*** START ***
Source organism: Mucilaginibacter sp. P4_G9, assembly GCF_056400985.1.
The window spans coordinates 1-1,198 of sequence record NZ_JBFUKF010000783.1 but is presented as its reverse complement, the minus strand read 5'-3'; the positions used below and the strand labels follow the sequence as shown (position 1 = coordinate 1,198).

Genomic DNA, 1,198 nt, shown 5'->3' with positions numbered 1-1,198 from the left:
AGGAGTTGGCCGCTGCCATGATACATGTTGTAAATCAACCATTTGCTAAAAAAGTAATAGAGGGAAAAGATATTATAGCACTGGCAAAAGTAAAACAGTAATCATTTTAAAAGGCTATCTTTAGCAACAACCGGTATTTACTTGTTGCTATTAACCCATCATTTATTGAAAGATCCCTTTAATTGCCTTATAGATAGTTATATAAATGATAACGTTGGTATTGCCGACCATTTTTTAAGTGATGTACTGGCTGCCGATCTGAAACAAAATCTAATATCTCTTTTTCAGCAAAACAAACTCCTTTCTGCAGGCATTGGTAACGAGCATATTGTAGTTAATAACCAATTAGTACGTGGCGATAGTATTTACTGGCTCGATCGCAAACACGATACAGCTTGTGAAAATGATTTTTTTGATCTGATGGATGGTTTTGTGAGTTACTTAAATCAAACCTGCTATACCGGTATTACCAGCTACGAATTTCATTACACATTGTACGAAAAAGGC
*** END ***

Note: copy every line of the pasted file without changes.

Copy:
Source organism: Mucilaginibacter sp. P4_G9, assembly GCF_056400985.1.
The window spans coordinates 1-1,198 of sequence record NZ_JBFUKF010000783.1 but is presented as its reverse complement, the minus strand read 5'-3'; the positions used below and the strand labels follow the sequence as shown (position 1 = coordinate 1,198).

Genomic DNA, 1,198 nt, shown 5'->3' with positions numbered 1-1,198 from the left:
AGGAGTTGGCCGCTGCCATGATACATGTTGTAAATCAACCATTTGCTAAAAAAGTAATAGAGGGAAAAGATATTATAGCACTGGCAAAAGTAAAACAGTAATCATTTTAAAAGGCTATCTTTAGCAACAACCGGTATTTACTTGTTGCTATTAACCCATCATTTATTGAAAGATCCCTTTAATTGCCTTATAGATAGTTATATAAATGATAACGTTGGTATTGCCGACCATTTTTTAAGTGATGTACTGGCTGCCGATCTGAAACAAAATCTAATATCTCTTTTTCAGCAAAACAAACTCCTTTCTGCAGGCATTGGTAACGAGCATATTGTAGTTAATAACCAATTAGTACGTGGCGATAGTATTTACTGGCTCGATCGCAAACACGATACAGCTTGTGAAAATGATTTTTTTGATCTGATGGATGGTTTTGTGAGTTACTTAAATCAAACCTGCTATACCGGTATTACCAGCTACGAATTTCATTACACATTGTACGAAAAAGGC